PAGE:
Thursday, October 30, 2008


Just reminding everyone that NaNoWriMo is right around the corner. If you're still on the fence, you should give it a try. It's worth it. If you still don't know what it is, then you can find more info here:

Good luck everyone.

Thursday, October 16, 2008

Holy Freakin' Crap!

I just realized, as of October 7th, Scribblings of a Madman has been running for 2 years. That's way longer than I thought I'd be blogging! I'd like to thank everyone that visits here, and all you guys who send on words of encouragement and stuff*. It means a lot. I never thought I'd have people read this thing, and it constantly amazes me that people actually give a rip about my random ramblings. (Ah...aliteration.)

Anyway, so Happy 2nd Birthday, Scribblings of a Madman!

*I wouldn't like to thank the nay-sayers and haters. You know who you are! As a matter of fact, I anti-thank you. That's right, I did it. Billy, who picked on me in lunch, and that old lady on the bus who gave me weird looks, I'm talking to you! What about you, crazy old man who talks to the birds? You said that the Earthling people wouldn't allow my alien race to take over this planet, well, what now old man?! What now!?

Wednesday, October 15, 2008

October Ovation

This is something that Barrie Summy talked about doing, and I signed on eagerly. We're supposed to write about someone we admire.

I thought a lot about who I admired. I mean, I admire a ton of different people for different reason. I admire Stephen King for struggling through his early years as a writer and not giving up to be where he is now, and also over coming a drug addiction and an alcohol problem in the mean time. I admire Holly Lisle for her pay it forward beliefs in sharing how and why she does certain things to help amateur writers become better at what they love to do. I admire Harriet Tubman for helping to free many slaves during the American Civil War, risking her life and freedom for the lives and freedoms of others.

There are a lot of people I admire. But, then I thought of someone who I've learned a lot about recently, and I'm fascinated by them.

While I would love to write, I also realize it will take many, many years -- more than likely -- for anything to develop in my writing career. They often call that the "10 Year overnight success." In the meantime, I'll be teaching high school kids about English and literature. I've had a lot of English teachers; some of them were great, some of them weren't so great. I've learned from things that I want to do in my class, and things that I hated that I need to remember to stay away from.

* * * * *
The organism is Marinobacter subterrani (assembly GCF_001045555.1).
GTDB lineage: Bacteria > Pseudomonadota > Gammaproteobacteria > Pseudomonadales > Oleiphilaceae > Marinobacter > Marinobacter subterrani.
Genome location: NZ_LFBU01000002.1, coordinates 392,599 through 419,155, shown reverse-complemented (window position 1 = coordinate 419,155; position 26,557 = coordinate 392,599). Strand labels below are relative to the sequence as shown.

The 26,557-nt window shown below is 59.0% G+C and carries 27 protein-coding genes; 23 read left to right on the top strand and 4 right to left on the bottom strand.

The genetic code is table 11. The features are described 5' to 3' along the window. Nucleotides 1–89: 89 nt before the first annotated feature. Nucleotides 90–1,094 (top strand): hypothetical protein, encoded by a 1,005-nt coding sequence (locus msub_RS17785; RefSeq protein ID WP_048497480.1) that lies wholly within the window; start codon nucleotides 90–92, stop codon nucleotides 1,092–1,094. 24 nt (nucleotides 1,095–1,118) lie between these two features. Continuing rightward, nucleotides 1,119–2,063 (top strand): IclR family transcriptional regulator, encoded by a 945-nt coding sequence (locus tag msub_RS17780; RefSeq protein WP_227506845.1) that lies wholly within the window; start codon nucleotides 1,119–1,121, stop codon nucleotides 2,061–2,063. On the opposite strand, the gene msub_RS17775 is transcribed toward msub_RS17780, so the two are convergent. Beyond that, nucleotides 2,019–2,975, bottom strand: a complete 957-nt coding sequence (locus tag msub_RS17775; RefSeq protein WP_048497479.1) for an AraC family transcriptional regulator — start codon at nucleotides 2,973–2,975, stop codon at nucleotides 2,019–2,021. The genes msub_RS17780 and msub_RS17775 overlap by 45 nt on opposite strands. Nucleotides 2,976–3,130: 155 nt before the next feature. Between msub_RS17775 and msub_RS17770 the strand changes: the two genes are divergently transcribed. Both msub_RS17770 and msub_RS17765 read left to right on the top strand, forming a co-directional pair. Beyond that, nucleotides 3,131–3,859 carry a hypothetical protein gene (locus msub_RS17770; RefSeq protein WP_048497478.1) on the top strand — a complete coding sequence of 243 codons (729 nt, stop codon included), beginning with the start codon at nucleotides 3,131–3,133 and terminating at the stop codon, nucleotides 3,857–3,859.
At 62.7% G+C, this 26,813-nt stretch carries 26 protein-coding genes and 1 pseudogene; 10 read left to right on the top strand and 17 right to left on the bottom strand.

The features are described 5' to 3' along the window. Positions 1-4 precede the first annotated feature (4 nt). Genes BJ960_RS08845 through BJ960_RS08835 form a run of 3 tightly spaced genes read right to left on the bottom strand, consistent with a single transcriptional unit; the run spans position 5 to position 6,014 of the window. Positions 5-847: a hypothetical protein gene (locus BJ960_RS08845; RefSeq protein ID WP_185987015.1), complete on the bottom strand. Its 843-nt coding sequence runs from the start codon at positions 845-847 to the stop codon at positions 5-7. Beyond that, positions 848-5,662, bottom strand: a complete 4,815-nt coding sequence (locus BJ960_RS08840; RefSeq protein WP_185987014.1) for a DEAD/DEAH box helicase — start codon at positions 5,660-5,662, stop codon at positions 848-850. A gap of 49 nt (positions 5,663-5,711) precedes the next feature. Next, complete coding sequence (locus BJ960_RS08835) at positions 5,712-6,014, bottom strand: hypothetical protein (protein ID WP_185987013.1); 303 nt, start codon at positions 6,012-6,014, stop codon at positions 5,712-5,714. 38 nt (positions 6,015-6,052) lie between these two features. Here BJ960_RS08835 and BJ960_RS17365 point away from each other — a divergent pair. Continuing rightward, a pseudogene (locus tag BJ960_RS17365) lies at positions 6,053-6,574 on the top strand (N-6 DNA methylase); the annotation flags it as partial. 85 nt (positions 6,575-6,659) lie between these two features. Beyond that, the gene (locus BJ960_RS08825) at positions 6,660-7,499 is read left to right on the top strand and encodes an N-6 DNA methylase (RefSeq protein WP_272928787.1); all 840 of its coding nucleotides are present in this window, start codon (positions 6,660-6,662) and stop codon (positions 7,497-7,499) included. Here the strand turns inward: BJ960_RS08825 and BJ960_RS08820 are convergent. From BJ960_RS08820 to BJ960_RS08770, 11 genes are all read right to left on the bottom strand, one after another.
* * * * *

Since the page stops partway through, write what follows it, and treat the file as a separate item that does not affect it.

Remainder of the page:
There is one teacher especially, who I admire and who I hope that I have the courage and ambition to stand up for what's right and do what she did. Her name is Erin Gruwell. You have heard of her. The movie Freedom Writers is about her experiences with a Woodrow Wilson High School class in 1994.

She had to work extremely hard to help her students overcome a plethora of problems. She dealt with racism, poor grades, illiteracy, gang violence, death, and so many other things. And through it all, sometimes at the sacrifice of her own happiness, she worked to make sure those kids had learned something before they left her class. While other teachers treated it as a job, she realized that she was responsible for these students lives and in turn spent a lot of her own time helping the kids with reading, but more importantly, helping them work through personal issues, whether they be gang problems, home problems, or race problems. She had the courage to look those kids in the eye and say "I'm gonna make you better whether you like it or not."

"You don't feel respected? Well, maybe you're not. But to get respect, you have to give it."

-- Erin Gruwell, in Freedom Writers
*sorry for this being posted late. I forgot to set this to auto-post.

Friday, October 10, 2008

End of the Week Writing Update

Well, this is kind of an end of the week wrap up. You might not hear much from me on into Tuesday because midterms are here and baring their ugly teeth. I've got a World Literature test, an American literature test, and a Intro to Film test. Yuck. Shouldn't be too bad though. My Psych test was last week, so I least I don't have to worry about that.

So, yeah, writing. My friends and I are trying to start a writer's club where we meet and critique and stuff. The last one was kind of a bust. Since it was just basically us friends who hang out all the time, nobody took it too seriously, and some people only came to make my roommate feel better. One girl stopped caring halfway through the meeting and complained if anybody wanted to read anything longer than 3 pages...and then she read the longest poem I'd ever seen a student write. It was, like, 14 pages. Another girl there just didn't care and talked during the readings and just didn't take anything too seriously. Most of what was accomplished was...well...nothing. We still don't even know when to set the usual meetings. We're setting them for Tuesdays at 6:30, but that's just a tentative schedule, and we still don't know whether we want to meet every week or every other week. Meanwhile, my friend has been trying to gather up some people other than just us friends so the meetings will be more formal and structured. This thing will probably collapse, but I think it's cool of them to try.